Wednesday, April 11th, 2012...12:31 pm
The Last Word tops MJTC season
Final production of the 2011-2012 season explores the inspiration and struggle between two approaches to the same art
By DORIS RUBENSTEIN
Is there a mystical connection between St. Paul and Canada?
The Minnesota Jewish Theatre Company’s last production, My Mother’s Lesbian Jewish Wiccan Wedding, was written by an Ottawa-based playwright; the author of its newest production, The Last Word, has roots in Montreal. If so, it’s a great collaboration between one of the United States’ northernmost cities and our good neighbors in equally cold climes.
Those who pay attention to goings-on in the world of architecture may recognize the name Safdie and connect it to the renowned Israeli architect Moshe Safdie. Indeed, The Last Word’s creator, Oren Safdie, is a scion of that creative family who was born and raised in Montreal. He now resides primarily in Malibu, Calif., and is artistic director of the Malibu Stage Company.
With such a background, Safdie has been able to draw on a wealth of material and has been highly successful. His plays and movies, such as You Can Thank Me Later and West Bank, UK, have won awards including the Newport Film Festival’s Grand Jury Prize; respected actors such as Ellen Burstyn, Daniel Travanti, Genevieve Bujold and Ed Asner have brought his characters to life.
In fact, the Twin Cities’ own answer to Ed Asner, Raye Birk, is one of the stars who will enliven The Last Word at the MJTC, starting April 14. Birk is a staple for Guthrie Theater patrons, performing in productions such as Macbeth, Third, A Delicate Balance, Pride and Prejudice, and Pygmalion. As one of the elder statesmen of the Twin Cities theater world, he’s also been seen in productions at numerous Twin Cities stages and others across the country, not to mention his role in the Coen brothers’ locally shot film, A Serious Man. Yet, this is his first appearance on the MJTC stage at the Hillcrest Community Center.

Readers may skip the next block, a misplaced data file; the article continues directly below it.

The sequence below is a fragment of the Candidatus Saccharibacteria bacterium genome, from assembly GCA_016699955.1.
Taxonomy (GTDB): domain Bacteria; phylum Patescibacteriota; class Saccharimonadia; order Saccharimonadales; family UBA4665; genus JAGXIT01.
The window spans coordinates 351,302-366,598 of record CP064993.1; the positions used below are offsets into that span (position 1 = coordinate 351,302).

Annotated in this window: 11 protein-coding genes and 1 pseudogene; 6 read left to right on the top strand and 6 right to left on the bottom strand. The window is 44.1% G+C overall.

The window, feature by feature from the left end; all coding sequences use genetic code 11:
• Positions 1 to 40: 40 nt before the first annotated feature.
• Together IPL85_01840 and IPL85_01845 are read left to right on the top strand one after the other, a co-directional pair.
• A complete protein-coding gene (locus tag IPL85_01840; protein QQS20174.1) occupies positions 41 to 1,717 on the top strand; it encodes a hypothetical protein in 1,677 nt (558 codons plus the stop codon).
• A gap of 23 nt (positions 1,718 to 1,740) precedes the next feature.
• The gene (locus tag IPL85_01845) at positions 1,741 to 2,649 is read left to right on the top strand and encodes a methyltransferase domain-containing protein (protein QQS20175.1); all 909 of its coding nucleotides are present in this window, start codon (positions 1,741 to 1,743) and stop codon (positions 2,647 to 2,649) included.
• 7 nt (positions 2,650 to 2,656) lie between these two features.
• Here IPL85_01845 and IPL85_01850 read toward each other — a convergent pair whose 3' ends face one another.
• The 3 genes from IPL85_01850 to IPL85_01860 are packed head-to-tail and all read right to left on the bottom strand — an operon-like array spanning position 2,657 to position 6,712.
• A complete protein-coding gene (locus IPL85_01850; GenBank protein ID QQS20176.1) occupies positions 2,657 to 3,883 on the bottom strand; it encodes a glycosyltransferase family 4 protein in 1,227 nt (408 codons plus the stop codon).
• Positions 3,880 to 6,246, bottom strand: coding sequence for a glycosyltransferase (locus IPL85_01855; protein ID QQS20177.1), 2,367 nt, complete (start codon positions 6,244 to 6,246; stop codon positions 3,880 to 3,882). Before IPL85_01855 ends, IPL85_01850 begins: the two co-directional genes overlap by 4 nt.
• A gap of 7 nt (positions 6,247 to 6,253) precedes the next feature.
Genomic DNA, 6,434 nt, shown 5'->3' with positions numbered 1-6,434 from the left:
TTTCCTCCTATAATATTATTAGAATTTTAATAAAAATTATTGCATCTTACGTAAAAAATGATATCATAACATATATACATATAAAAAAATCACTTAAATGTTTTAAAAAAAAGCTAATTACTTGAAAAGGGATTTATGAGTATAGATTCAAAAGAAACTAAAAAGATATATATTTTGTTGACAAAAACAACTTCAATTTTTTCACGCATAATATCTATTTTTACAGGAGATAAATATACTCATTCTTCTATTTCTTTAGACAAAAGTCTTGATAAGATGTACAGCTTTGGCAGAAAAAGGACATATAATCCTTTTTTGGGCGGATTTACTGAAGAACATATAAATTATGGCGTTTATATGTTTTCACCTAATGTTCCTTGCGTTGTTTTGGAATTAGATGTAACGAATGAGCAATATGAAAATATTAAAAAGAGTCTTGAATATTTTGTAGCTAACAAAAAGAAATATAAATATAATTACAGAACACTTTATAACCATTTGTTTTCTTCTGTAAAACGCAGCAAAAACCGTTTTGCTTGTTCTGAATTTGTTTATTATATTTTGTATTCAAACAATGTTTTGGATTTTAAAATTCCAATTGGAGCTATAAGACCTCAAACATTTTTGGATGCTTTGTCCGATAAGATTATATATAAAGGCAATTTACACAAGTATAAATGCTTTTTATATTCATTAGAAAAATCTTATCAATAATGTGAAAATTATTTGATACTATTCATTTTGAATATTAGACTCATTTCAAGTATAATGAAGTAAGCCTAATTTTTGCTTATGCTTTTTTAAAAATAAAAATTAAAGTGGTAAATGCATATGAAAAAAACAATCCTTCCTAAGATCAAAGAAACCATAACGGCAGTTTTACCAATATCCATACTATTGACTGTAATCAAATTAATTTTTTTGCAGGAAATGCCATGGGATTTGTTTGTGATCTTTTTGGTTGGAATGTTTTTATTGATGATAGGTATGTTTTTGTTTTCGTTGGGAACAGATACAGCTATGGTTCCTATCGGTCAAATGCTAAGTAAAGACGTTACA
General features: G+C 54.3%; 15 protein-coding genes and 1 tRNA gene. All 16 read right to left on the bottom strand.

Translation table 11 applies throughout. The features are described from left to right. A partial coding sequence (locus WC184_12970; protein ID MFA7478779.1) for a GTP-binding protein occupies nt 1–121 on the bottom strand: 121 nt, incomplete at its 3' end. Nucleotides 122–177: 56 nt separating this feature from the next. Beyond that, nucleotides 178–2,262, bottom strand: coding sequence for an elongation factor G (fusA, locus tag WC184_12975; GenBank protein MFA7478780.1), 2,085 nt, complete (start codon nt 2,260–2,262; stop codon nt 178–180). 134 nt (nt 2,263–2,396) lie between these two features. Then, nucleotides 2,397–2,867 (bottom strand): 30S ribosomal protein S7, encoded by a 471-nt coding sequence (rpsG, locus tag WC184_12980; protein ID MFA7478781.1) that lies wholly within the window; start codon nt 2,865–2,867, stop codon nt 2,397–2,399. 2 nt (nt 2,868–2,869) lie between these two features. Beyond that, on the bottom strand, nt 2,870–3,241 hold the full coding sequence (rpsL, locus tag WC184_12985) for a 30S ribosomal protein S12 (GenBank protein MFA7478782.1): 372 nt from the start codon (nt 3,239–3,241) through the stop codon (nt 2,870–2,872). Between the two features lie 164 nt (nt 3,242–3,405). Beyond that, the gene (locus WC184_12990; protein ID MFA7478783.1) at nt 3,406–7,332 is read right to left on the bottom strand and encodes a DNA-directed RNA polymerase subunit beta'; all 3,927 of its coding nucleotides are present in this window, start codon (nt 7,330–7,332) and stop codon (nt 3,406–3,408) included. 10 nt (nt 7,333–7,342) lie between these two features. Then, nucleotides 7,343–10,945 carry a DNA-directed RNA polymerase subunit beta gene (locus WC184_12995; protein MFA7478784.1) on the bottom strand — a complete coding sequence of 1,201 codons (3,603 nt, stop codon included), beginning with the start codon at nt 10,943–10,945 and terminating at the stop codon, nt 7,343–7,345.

“I’m not Jewish,” Birk admits, “but I’ve played a lot of Jews in my career.”
Birk has been in the audience at MJTC numerous times and met its artistic director, Barbara Brooks, at various community theater events.
“When this play came into her hands, Barbara put out some feelers to me and I was offered the part right after my first reading,” Birk said.
Birk’s character in The Last Word is Henry Grunwald, an 80-year-old Viennese Jew who fled the Nazis to become a successful advertising executive in New York. He still feels a sense of disappointment in himself; he still hopes — despite infirmities and decrepitude — and holds on to the dream of his youth: to write plays.
Henry’s youthful doppelgÃ¤nger is Len Artz, himself an aspiring playwright, who comes into Henry’s world interviewing for a job as Henry’s assistant. What ensues is the inspiration and struggle between two approaches to the same art.
Is there any resemblance between Henry Grunwald and Raye Birk? Birk describes his character as highly eccentric, highly educated, and a stubborn, frustrated playwright.
As to any shared personality traits, Birk quips, “You’d have to ask my wife about that!”
Taking on the role of Len is Skyler Nowinski. Nowinski proves once again the excellence of the University of Minnesota/Guthrie Theater BFA Actor Training Program.
Director Hayley Finn finds it “exciting to work with two great players in a character-driven play.” And as the associate producer of the Playwrights’ Center in Minneapolis, Finn has seen a lot of plays. Her previous experience directing at the MJTC was the 2011 production of The Gospel According to Jerry.
The actors, the playwright and the director all point to what should be a memorable theater experience. It’s up to the audience, starting on April 14, to decide whether The Last Word will live up to the promise of the outstanding team that the MJTC has assembled for the final offering in its 2011-2012 season.
Minnesota Jewish Theatre Company will close its 17th season with an area premiere of the comedy The Last Word by Oren Safdie. Performances will take place 7:30 p.m. Wednesdays and Thursdays; 8 p.m. Saturdays; and 1 and 7 p.m. Sundays, April 14–May 6, at the Hillcrest Center Theater, 1978 Ford Pkwy., St. Paul.
For tickets and information, call 651-647-4315, e-mail firstname.lastname@example.org, or visit: www.mnjewishtheatre.org.
(American Jewish World, 4.13.12)